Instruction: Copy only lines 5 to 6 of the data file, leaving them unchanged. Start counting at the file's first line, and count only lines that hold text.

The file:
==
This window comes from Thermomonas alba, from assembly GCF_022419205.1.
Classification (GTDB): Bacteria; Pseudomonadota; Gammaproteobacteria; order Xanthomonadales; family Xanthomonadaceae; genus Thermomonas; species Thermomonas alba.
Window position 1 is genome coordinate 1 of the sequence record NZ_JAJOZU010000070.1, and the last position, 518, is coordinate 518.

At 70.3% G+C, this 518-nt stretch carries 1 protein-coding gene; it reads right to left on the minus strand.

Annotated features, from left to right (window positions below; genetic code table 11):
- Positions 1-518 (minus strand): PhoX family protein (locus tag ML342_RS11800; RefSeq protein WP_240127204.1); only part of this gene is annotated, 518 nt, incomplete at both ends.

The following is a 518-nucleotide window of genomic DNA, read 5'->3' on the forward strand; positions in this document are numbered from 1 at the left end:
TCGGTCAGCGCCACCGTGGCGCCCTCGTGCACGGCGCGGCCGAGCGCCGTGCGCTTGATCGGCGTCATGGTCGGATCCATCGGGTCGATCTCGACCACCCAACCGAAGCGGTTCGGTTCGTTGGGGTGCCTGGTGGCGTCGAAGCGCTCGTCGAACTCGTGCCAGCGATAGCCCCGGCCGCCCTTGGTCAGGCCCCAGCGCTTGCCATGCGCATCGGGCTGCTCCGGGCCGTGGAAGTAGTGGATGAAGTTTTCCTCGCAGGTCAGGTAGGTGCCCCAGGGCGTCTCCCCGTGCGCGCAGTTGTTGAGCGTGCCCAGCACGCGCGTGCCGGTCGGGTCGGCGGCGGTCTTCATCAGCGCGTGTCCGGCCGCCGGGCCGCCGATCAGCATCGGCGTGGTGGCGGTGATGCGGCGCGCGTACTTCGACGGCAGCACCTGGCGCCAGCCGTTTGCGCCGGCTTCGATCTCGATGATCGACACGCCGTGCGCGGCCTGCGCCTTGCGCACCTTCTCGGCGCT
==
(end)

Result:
Annotated features, from left to right (window positions below; genetic code table 11):
- Positions 1-518 (minus strand): PhoX family protein (locus tag ML342_RS11800; RefSeq protein WP_240127204.1); only part of this gene is annotated, 518 nt, incomplete at both ends.